Last month, campaigners from the Paladin National Stalking Advocacy Service handed a petition with over 130,000 signatures into Number 10 Downing Street. The petition called on the Prime Minister Theresa May to introduce legislation for a Stalkersâ€™ Register: an official list of serial domestic abuse and stalking perpetrators that are known to the police. Stalkers have a terrible impact on peopleâ€™s lives. However, as things stand, there is no provision in place for monitoring and supervising serial offenders.
The law at the moment relies on those who have experienced stalking to report it. One of the key findings of Dr Lorraine Sheridanâ€™s 2005 stalking survey was that 77% people who are experiencing stalking wait until there have been over 100 incidents before reporting the perpetrator to the police. There are laws that cover various crimes that stalkers might commit â€“ including malicious communications, rape, GBH and murder â€“ but nothing that has been put in place specifically to manage all aspects of serial domestic abuse and stalking.
The Domestic Violence Disclosure Scheme â€“ sometimes known as Clareâ€™s Law â€“ enables people to find out if new partners have an abusive past. Campaigners would like to see legislation that went further: proper monitoring of repeat offenders and obligations put on those committing the offences rather than the people that they are harassing.
Paladin propose that an effective legislation would have the following objectives:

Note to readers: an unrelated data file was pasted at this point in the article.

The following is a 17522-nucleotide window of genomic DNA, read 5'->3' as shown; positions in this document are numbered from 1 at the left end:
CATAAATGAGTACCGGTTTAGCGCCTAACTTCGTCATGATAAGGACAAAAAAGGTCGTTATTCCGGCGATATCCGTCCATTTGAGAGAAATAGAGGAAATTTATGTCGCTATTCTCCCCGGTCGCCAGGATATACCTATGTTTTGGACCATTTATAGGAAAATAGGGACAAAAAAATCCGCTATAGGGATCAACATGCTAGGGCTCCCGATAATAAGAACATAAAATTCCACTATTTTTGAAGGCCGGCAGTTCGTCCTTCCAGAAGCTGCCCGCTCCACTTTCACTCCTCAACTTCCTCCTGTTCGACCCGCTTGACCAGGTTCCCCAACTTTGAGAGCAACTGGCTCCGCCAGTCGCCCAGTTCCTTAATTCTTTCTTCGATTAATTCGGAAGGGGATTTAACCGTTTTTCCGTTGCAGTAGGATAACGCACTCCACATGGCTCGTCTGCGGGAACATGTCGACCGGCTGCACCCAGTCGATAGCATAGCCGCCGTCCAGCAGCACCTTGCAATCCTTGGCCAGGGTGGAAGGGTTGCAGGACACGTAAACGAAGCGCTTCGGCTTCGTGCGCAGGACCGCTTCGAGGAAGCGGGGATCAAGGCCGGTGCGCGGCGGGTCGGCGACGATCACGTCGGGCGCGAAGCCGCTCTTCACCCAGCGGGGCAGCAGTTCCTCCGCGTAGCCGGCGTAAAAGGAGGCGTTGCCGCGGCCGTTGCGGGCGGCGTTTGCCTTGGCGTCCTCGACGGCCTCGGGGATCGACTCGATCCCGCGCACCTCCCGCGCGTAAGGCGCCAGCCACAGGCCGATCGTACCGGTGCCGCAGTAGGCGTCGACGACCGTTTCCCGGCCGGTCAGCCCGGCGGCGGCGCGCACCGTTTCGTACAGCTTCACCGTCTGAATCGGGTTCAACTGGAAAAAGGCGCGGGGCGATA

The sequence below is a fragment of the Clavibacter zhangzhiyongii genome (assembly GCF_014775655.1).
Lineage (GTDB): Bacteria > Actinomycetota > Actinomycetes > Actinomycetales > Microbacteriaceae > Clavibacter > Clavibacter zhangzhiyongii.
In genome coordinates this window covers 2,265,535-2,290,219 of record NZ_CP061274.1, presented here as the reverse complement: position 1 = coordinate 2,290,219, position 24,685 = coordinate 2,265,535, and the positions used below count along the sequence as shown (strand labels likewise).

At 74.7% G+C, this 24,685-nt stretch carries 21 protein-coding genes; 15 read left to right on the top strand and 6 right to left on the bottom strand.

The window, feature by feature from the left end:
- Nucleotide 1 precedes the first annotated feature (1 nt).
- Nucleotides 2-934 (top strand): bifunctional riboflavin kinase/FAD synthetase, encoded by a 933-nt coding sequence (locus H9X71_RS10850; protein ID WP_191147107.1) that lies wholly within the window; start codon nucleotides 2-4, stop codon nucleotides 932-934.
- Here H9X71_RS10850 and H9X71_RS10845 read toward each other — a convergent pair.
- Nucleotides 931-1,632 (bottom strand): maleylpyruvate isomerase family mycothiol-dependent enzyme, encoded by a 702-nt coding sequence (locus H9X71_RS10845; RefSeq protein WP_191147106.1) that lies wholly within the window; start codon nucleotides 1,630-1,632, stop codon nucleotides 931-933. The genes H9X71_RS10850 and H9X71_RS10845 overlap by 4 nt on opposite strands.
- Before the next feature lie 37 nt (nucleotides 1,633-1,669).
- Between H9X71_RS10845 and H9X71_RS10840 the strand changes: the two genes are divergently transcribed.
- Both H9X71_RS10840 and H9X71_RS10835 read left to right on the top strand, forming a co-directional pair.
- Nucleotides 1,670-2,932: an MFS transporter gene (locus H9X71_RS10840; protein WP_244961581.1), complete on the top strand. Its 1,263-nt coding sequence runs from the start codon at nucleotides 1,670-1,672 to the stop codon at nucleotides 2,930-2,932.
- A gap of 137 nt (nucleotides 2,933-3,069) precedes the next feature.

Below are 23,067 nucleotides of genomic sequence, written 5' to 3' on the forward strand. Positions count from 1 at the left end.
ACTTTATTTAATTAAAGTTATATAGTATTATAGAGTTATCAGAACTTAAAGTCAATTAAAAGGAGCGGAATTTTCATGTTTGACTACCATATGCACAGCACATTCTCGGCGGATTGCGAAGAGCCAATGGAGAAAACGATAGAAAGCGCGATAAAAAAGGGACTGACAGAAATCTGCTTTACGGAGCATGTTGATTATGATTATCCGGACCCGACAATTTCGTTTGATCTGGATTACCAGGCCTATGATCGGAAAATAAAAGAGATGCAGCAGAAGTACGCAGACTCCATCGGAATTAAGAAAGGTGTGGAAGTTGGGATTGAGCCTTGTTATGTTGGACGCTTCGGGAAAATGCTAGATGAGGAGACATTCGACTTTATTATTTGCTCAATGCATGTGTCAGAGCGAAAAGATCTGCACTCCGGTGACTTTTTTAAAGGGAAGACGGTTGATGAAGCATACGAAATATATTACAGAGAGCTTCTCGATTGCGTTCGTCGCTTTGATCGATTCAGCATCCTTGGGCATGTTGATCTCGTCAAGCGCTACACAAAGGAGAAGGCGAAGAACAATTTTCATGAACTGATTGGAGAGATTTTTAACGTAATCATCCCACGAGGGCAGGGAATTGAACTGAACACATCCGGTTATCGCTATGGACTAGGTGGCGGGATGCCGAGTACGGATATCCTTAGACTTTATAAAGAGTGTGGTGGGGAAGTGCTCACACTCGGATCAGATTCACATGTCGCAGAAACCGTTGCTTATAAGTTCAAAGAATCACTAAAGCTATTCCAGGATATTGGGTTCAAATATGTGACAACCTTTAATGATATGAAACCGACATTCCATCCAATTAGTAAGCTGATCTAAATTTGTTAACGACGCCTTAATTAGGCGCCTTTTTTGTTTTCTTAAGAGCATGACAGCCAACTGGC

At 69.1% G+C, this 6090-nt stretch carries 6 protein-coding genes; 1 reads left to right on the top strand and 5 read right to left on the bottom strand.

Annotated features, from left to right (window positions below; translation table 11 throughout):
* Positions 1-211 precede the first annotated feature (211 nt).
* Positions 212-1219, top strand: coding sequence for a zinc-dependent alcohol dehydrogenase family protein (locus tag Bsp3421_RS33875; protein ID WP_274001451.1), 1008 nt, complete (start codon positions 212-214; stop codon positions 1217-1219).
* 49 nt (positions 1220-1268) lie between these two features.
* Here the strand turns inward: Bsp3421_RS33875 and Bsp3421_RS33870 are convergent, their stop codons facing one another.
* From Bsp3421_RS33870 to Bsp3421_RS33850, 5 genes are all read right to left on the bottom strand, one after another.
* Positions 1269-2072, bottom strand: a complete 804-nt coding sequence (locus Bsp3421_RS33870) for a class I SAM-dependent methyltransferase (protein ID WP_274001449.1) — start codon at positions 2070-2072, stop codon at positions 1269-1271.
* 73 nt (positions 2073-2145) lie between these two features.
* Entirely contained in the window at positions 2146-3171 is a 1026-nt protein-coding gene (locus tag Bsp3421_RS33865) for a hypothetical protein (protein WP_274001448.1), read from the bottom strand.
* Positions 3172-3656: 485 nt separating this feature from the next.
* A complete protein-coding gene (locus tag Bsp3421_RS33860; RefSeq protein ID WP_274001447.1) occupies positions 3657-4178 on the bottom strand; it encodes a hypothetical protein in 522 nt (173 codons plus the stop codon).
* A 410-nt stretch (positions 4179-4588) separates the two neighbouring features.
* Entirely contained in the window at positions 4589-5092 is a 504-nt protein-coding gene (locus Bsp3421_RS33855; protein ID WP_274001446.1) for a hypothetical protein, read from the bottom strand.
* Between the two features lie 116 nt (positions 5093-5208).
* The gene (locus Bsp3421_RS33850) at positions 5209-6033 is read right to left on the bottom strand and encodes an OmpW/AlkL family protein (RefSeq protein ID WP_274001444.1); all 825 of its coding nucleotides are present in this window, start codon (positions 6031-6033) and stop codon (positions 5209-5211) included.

How It Could Work
A Serial Perpetrator Order would work in a similar fashion to Sexual Offences Prevention Order. Serial perpetrators would be required to register their address and inform the authorities if they moved or if they changed their name. Those who engage in stalking behaviours would be subjected to supervision and monitoring. People that they engage with could be warned about their past behaviours.
Theresa Mayâ€™s Position
In 2011, Theresa Mayâ€™s Home Office organised a consultation on stalking. In her ministerial foreword to the consultation, the then Home Secretary said:
â€œI believe that government should be a strong advocate for action â€“ bringing organisations together and breaking down barriers, and putting in place a framework of policies that help the professionals to do their job.â€
Surely, she is now in a position to act on the demands of the 130,000 signatories of the Paladin petition and introduce a register of serial perpetrators.